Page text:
Kuils River Series: Part 3
Governance and River Relationships

by Nikiwe Solomon

In the previous blog, the story of Nazeem the horse farmer illustrated the intense frustration of the Sandvlei community because, during a drawn-out legal battle, not enough was done with any urgency to alleviate the worsening problems facing the Kuils river. Why did the City of Cape Town ignore this community’s pleas for action and wait for the litigation to be completed? The City’s inaction raises the question: does a corporate entity’s right to appeal and contest a tender outweigh citizens’ rights to a clean environment?

While the court case dragged on, no precautionary measures were taken to ensure the health and safety of the human and multi-species communities along the river, thereby exposing them to forms of slow violence and health risks: a politics that could lead to premature death. Thinking about problems like this in a different context, Steve Lerner (2011) proposes a compelling argument for why prevailing environmental management must be re-examined to emphasise what scientists refer to as “the precautionary principle,” a commitment to preventing harms, or, at the very least, protecting communities and their environment as much as possible. This argument, which he arrived at after two years of research and work with twelve communities in the middle of toxic ‘sacrifice zones’ in the United States, is backed by irrefutable evidence that not all Americans are created equal. Similarly, Robert D. Bullard’s book, Sacrifice Zones, reveals that one of the most important indicators of an American individual’s health is their ZIP (postal) code, which corresponds to histories of segregation between communities of colour and white communities. For Lerner, this pattern of unequal protections constitutes environmental racism, as sacrifice zones are often occupied by low-income people of colour — a trend we also see in Cape Town. In such spaces, the well-being of people and the environment are side-lined in the name of ‘economic development’ and ‘progress’, often brought about by technical proposals and responses assumed to be objective and neutral. By this logic, while upgrades to the Kuils River and its associated landscapes are deemed necessary to development goals (more often than not determined and imposed by society’s elites), they have done little to prevent its sacrifice. It has become one of those zones where lives (human, flora and fauna) are regarded as cheap, and disposable in the interests of economic and political opportunity.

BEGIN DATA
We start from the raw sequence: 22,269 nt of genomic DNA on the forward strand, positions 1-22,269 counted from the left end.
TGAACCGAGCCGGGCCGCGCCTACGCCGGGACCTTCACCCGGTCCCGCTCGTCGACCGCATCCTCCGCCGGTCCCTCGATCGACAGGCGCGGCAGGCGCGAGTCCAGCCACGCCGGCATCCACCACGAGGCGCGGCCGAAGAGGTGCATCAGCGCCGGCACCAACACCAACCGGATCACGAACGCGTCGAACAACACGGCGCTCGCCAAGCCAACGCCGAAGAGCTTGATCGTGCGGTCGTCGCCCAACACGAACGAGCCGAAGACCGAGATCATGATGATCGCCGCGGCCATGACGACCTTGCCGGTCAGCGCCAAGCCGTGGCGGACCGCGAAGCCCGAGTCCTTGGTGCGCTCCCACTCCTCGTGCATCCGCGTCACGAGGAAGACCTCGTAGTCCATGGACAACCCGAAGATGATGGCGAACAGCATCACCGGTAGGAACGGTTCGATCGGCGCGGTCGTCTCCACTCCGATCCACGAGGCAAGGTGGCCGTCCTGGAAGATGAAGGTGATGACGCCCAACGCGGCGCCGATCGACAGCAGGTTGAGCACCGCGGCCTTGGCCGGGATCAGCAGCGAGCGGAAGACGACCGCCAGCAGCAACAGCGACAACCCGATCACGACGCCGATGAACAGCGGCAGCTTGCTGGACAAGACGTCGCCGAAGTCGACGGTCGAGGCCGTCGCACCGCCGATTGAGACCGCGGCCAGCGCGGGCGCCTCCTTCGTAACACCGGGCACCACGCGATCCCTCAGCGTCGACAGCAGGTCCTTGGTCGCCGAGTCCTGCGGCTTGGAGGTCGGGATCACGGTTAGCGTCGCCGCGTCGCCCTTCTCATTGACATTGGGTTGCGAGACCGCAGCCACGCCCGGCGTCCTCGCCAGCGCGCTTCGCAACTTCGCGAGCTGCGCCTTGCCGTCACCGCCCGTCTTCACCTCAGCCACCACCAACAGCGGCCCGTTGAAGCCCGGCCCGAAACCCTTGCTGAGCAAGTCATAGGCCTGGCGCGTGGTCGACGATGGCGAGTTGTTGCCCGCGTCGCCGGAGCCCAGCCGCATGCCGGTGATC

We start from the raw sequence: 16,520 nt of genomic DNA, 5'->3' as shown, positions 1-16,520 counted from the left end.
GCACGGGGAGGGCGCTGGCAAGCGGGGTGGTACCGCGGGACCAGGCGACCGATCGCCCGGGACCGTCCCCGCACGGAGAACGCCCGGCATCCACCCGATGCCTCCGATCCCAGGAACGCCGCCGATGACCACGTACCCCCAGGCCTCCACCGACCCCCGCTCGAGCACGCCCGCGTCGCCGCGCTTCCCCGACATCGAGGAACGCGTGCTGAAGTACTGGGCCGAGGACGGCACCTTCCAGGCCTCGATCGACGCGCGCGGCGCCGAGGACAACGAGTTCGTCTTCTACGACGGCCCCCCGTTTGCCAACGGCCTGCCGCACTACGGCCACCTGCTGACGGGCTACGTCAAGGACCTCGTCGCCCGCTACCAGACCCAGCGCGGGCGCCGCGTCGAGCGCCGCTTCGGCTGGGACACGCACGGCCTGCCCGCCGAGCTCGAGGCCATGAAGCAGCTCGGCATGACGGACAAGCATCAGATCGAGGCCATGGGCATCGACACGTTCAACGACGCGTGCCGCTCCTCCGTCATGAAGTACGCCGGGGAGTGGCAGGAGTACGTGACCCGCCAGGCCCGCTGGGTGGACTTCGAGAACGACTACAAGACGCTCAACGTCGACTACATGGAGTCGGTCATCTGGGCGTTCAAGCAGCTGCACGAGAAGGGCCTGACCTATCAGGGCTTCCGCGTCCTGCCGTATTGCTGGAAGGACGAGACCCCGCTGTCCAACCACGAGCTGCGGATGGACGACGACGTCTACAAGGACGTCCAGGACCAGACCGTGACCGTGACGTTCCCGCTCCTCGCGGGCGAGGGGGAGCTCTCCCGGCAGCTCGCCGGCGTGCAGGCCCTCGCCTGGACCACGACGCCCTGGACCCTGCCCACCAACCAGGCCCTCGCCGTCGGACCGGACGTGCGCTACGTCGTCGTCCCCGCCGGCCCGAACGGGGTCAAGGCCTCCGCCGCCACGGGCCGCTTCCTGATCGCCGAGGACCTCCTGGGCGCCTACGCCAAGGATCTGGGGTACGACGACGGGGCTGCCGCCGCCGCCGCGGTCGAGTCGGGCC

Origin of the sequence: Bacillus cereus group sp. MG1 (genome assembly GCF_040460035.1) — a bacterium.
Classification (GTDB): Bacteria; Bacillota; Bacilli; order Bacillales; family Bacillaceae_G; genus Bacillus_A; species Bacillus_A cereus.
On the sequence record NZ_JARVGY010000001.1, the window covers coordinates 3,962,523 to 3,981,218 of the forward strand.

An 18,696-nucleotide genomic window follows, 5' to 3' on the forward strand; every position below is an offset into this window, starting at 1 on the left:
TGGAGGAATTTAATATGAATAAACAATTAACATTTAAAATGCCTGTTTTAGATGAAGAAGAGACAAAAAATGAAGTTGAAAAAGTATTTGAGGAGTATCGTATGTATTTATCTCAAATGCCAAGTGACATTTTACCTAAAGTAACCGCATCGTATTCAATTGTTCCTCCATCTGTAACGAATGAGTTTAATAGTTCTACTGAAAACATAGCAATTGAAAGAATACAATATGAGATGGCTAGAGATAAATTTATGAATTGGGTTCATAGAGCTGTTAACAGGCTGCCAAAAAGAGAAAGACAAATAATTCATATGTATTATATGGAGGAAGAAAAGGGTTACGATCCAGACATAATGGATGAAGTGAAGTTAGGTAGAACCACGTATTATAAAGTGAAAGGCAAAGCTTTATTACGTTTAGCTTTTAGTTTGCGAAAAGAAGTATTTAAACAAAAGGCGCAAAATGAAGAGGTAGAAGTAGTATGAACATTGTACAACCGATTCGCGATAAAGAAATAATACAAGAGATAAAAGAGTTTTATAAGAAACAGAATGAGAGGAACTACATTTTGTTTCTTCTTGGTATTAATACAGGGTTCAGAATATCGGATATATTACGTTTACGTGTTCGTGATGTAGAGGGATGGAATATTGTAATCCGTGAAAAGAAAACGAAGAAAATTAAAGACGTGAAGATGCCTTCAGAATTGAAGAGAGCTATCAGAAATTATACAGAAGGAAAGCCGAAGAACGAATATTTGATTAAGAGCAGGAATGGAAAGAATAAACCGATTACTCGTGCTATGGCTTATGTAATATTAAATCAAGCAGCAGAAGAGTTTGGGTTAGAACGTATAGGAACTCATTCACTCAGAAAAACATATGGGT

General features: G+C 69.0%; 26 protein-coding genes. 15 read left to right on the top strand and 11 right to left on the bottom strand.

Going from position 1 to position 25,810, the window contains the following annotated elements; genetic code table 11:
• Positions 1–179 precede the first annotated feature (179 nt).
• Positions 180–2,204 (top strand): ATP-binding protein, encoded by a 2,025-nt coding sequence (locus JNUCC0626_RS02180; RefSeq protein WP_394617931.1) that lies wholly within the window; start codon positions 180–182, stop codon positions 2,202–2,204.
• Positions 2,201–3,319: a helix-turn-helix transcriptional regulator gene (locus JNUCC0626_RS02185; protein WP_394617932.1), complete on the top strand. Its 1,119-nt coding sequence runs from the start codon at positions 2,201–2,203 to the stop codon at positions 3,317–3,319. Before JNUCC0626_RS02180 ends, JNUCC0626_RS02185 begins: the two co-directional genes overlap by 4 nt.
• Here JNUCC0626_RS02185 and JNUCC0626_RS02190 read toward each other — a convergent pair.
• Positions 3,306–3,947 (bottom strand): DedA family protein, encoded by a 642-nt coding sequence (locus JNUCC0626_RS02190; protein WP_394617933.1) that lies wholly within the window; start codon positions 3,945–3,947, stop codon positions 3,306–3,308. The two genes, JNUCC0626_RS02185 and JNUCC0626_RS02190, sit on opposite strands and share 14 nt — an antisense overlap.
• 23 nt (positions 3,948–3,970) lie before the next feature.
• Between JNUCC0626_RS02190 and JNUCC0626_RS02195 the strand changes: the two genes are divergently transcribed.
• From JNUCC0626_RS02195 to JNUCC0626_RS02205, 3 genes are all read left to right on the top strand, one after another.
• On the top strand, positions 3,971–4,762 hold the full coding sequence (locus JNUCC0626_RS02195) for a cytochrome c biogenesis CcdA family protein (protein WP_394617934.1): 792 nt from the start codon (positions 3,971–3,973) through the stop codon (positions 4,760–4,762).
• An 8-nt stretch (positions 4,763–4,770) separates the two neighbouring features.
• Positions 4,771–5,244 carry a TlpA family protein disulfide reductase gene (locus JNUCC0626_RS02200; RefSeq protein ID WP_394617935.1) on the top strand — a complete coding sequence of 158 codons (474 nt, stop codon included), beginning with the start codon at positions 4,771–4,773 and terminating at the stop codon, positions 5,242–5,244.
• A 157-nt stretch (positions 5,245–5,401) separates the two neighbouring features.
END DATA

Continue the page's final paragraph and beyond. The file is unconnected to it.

Like the permanent and unbending relationship that concrete is meant to have with water, bureaucratic relationships with citizens did not shift or bent to ensure the well-being of the Zandvliet community, instead “following procedure” for ten years. In the meantime, the growing demand for housing in the upper sections of the catchment required more stormwater pipes to divert surface runoff into the river, an upgrade of the Zandvliet WWTW, and the building of the ‘Kak River’ canal to increase the flow capacity into the Kuils River. The result was too much wastewater being pumped into the river from the WWTW, large volumes of earth being excavated, and concrete being poured in an area characterised by critically endangered sand dunes. Too little had been done over many years to ensure the well-being of those living along the river, and the upgrades came too late for people such as Nazeem, who lost his entire livelihood in this time.

Water sample of water from the Kuils River

For infrastructure to function over long periods of time, it must be upgraded and retrofitted to meet new demands. Yet this presents a paradox: from its beginning, the building in the past of the WWTW and, by extension, the stormwater drains, canals and gabions (a type of wired basket filled with various rocks or soil that helps prevent erosion or retain a slope, commonly used in streambanks and areas with steep slopes) of the Kuils, has compromised the quality of life and well-being of people and the river in the present. The growth of the city has necessitated the upgrade of the WWTW and Kuils infrastructure to deal with future growth – and future problems – but this has taken the form of bridging the unequal service delivery of colonialism and apartheid to the rapid development and increased demand for services of the present, while anticipating the population growth and climate change of the future.

Through the relentless application of logic out of time with Nature, places such as Sandvlei become sacrifice zones that bear the burden of past infrastructure upgrades in the contemporary moment. That they will also continue to pay the price into the future is shown in the fact that, while increasing capacity for the volume of its output, the city’s resilience and waste management future planning has not taken into account the current or future effects on the people and multi-species communities living in close proximity to or reliant on the river.

In the last blog of this series, my focus will shift to these communities, especially the non-human lives whose possibility of flourishing is also being endangered by poor human decisions and behaviours.